Thursday, December 15, 2011

Modernizing Library and Archives Canada

My employer recently moved to a hoteling system where nobody has a fixed desk. We just take our laptops out of a locker and pick a desk each day. This has its advantages and disadvantages, but one side effect is that it is much more difficult to have great piles of paper. I've had to throw away unimportant papers and scan the important ones. This elimination of paper has been very freeing for me, and it occurred to me that this way of thinking would be good for Library and Archives Canada as well.

Certain documents are of such great historical significance that they it makes sense for taxpayers to pay to preserve them. However, many documents held by Library and Archives Canada could simply be scanned, the electronic copies be made available to Canadians free on the internet (assuming their copyrights have run out), and then the original documents could be sold to collectors.

I wouldn't want to lose great works of fiction written by Canadians, but all I need is an electronic copy. Then anyone who wants it on paper could simply print it themselves. I don't see why taxpayers should pay to house the physical books in an expensive building. Library and Archives Canada has a service making it possible to get electronic copies of documents now, but you have to pay between 20 and 80 cents per page (the web page explaining these charges has disappeared since this article was written). Why not just scan everything once and be done with it?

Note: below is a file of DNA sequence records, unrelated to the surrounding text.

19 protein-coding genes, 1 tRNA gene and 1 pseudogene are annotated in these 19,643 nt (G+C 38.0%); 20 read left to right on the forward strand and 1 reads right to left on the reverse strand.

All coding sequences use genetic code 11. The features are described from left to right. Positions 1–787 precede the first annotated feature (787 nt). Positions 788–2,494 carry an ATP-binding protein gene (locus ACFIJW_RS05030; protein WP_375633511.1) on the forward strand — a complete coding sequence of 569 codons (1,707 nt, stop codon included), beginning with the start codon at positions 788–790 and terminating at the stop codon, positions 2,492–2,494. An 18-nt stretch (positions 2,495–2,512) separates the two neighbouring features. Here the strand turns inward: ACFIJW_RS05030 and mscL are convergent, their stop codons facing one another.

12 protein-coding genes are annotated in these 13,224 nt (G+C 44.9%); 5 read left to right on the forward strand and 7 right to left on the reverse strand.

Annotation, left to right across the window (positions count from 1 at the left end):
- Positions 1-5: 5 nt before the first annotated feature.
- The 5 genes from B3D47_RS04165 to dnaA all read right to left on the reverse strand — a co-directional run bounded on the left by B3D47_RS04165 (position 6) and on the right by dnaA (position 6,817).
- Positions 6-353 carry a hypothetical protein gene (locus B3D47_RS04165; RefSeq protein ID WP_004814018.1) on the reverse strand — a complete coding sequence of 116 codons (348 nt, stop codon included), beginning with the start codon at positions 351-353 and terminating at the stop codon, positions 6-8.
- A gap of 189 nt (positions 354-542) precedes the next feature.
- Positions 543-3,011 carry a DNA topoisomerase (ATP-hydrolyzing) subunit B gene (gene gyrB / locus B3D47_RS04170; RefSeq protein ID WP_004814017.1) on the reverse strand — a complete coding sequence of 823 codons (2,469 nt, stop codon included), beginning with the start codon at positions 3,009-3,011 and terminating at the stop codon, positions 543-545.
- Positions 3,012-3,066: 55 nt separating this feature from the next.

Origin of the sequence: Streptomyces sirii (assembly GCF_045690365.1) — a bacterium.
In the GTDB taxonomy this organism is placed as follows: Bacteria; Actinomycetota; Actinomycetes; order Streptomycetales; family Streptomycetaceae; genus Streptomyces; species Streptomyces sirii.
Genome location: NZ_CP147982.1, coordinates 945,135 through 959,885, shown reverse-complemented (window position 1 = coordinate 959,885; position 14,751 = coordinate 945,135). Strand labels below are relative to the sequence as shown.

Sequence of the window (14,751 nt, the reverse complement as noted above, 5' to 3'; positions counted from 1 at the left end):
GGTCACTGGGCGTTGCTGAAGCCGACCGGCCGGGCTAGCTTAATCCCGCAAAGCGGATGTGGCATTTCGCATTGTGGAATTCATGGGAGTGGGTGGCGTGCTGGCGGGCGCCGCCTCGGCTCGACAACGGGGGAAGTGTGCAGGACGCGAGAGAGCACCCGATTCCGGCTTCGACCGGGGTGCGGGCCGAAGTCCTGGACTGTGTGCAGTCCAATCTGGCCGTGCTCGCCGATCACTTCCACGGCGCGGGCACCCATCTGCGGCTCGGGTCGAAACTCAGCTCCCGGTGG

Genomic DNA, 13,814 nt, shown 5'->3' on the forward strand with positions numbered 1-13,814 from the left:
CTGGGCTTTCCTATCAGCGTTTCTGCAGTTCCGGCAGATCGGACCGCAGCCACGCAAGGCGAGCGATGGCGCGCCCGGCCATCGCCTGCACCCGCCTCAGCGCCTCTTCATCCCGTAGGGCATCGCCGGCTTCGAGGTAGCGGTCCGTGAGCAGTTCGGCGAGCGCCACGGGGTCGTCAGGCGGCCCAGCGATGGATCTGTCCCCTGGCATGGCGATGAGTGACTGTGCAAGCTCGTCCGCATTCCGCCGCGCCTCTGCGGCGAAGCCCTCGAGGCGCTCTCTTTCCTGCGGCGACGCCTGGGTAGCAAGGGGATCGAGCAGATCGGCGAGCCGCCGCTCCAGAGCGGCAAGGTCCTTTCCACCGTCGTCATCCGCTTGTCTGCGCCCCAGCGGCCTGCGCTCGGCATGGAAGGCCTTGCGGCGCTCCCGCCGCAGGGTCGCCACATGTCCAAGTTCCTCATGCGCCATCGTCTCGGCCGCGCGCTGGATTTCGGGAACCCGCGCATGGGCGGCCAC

I used to want paper copies of documents to truly feel like I possessed them. I'm over that now. Data on the internet has a permanence that physical objects like paper can't match. Combine this with the fact that electronic copies would be far more accessible to all Canadians, and the idea of scanning all historical documents is obviously the right direction.


  1. Well, given that the internet in its current form is less than 20 years old, I think I'll reserve judgement on how permanent it is.

  2. @Patrick: I'm not saying that I expect the internet to last forever in its current form. I'm saying that scanned documents placed on the internet will survive with at least as high a probability as documents squirreled away in a government building.

  3. They have two copies of my book (provided at my expense).

    Not sure what the point is, but apparently if you publish a book - you have to give them a couple of copies.

  4. @Mike: The only point I can see is to justify paying salaries. If we want to preserve copies of all books it would make much more sense for you to provide an electronic copy.

  5. Haha - I think you're right.

    I'm not even sure of the point of saving a copy of all books.

    For example if RESPs disappear at some point, I guess the RESP book will be a part of history, but I fail to see how important it will be for future generations to be able to read a book about an investment account that no longer exists.